The Foundation notes with pride that the performing and visual arts are flourishing in LaGrange.
The Lafayette Society for Performing Arts, Inc., an umbrella organization for six performing arts groups encompassing the choral, instrumental, ballet, dance, theatre and storytelling arts, celebrated its 25th anniversary in 2005.
Recent grants from the Foundation have allowed the LSPA to expand and the organization now has rehearsal and performance facilities at 210, 212, and 214 Bull Street. The facilities contain four dance rehearsal studios, two choral rehearsal rooms, an orchestra rehearsal room, office space, space for instrument storage and a black box theatre. The original ticket booth from the old LaGrange Theatre is to be preserved and incorporated into the new LSPA lobby.
The black box theatre will seat 147 people for performances. It features movable seating, risers, stage and sound baffles, all of which can be readily configured to a variety of uses, from plays and lectures to dinner theatre and a community room.
Despite its name, the black box is not black, except for the ceiling. Throughout the building are light gray walls, darker grey accents, burgundy doors and muted color carpet. The concept is to offer no distraction to audience members, instead letting them focus on the performance.
Part of the mission of the LSPA is to provide performing arts opportunities for Troup County residents, with high quality performances at affordable prices for the people of west central Georgia.
A September 2005 newspaper account pointed out that during the previous three years, LSPA groups performed over 125 shows for over 35,000 people. It also noted that the organization is constantly striving to reach out into the community with cultural opportunities for area youth.
Some four years ago, a study by the Atlanta based consulting firm, the Tomlinson-Graham Group, pointed out that there was a pressing need for additional rehearsal and performance space for LaGrange's performing arts community. Over the years, Foundation gifts of $2.5 million to LSPA, for both capital and operational funding, have been structured to help meet those needs.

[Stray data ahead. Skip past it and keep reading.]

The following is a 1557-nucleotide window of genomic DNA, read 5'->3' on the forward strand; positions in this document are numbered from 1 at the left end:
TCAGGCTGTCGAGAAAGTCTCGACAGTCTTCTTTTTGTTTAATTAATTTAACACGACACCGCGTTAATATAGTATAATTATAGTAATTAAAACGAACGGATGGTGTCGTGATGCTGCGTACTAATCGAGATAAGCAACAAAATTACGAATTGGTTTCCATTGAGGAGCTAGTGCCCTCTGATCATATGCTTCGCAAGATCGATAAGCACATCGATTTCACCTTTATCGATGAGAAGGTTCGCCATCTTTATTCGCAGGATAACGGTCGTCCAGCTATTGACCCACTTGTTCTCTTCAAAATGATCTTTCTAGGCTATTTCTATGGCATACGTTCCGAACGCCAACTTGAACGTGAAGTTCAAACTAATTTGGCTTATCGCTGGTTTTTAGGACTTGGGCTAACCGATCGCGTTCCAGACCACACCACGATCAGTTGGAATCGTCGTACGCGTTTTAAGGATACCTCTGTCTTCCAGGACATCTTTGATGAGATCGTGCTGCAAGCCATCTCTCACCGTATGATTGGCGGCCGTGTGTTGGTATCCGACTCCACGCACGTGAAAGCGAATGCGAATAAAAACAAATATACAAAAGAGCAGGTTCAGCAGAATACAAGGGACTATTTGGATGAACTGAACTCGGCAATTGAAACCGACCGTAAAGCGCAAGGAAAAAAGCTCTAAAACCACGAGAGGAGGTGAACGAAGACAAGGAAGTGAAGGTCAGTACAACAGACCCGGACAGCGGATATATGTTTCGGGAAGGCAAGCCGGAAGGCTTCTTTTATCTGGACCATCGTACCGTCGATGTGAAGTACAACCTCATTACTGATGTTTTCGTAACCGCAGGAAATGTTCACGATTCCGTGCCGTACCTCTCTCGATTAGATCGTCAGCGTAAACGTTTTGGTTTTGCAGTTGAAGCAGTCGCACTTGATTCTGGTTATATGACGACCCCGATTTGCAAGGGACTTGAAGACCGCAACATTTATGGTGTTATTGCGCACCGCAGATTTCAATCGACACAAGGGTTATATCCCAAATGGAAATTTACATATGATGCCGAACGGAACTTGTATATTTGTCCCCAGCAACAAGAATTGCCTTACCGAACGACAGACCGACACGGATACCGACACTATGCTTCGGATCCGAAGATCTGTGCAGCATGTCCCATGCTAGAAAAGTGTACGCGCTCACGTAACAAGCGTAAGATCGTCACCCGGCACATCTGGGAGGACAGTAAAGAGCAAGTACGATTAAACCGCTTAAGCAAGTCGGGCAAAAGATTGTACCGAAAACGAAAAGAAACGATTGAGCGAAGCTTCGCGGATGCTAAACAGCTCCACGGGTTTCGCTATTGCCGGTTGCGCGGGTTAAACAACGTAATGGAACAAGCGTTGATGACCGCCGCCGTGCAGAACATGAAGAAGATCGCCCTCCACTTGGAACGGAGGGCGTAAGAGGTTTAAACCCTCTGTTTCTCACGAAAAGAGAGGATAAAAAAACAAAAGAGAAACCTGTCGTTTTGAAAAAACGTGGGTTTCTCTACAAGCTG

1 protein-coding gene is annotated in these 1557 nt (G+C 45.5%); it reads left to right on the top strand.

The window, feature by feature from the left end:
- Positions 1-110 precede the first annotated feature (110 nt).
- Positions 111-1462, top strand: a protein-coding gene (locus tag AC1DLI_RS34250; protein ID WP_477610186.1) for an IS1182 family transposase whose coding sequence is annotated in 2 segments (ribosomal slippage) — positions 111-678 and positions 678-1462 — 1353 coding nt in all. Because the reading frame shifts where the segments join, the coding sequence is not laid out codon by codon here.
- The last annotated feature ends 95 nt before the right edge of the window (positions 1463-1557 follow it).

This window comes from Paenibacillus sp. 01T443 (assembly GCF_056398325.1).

A grant not to exceed $400,000 was made to the Troup County Board of Education to aid with the project to upgrade the Fine Arts Auditorium at Troup County High School. Improvements include an orchestra pit filler, an acoustical shell, improved rigging and necessary electrical work. A nationally known theatre consultant group, Auerback-Pollock-Friedlander, of New York City, did the design work for the project.
Representatives from Troup County's arts community and school system officials have made arrangements for joint usage of the improved facility. In a 2004 letter to the Foundation, then Superintendent Roy D. Nichols, Jr. wrote, "�We are genuinely excited about the synergy that could result from the cooperation between the high school and the Troup County arts community."
Chattahoochee Valley Art Museum has received capital and operational funding of more than $2.3 million.
Funding was provided for the complete restoration of the old Troup County jail building located in downtown LaGrange. The building was purchased by the Foundation and deeded to CVAM for its home. Restoration plans included preserving the historic value of the building while at the same time making modifications for its practical use. The renovated facility enables the Art Museum to present large portions of its entire art collection for viewing at all times. Extensive gallery areas allow various kinds of art exhibitions to run concurrently.
A recent grant of $300,000 was made to CVAM to be used for the design and construction of a plaza between the parking deck and the Museum. CVAM Plaza, serving as the back entrance to the Museum, will be located at the end of the Promenade coming down from Main Street. With an attractive water feature, it promises to be an active part of the downtown revitalization, lasting for years to come.
Foundation gifts totaling $4 million, combined with $1.5 million in funds from LaGrange College, have recently been used to completely renovate Callaway Auditorium, now a part of the College. The renovated facility has permanent theatre seating, a new roof, expanded stage, a new sound system and improved acoustics.
The auditorium will be home to the LaGrange Symphony and also feature performances by the college and other organizations. The Foundation is a long time supporter of the Symphony. Since its inception, the LaGrange Symphony Orchestra has received operational funding of more than $560,000.
Other LaGrange College facilities provided by the Foundation are located on Forrest Avenue, across the street from the main campus area. The first such facility is the Price Theatre, an ultramodern drama building which was completed and dedicated in 1975. Named for the late Lewis Price, LaGrange business executive and long-time member of the College's Board of Trustees, the $1.8 million building is one of the finest collegiate theatrical arts facilities in the nation.
Also located on Forrest Avenue, between the main campus and the Callaway Campus of LaGrange College, is the $2 million Lamar Dodd Art Center which was completed in 1982. The art center, named in honor of the late Dr. Lamar Dodd, world renowned artist who grew up in LaGrange, is a three story rectilinear structure that contains art studios, lecture rooms, art faculty offices and gallery areas.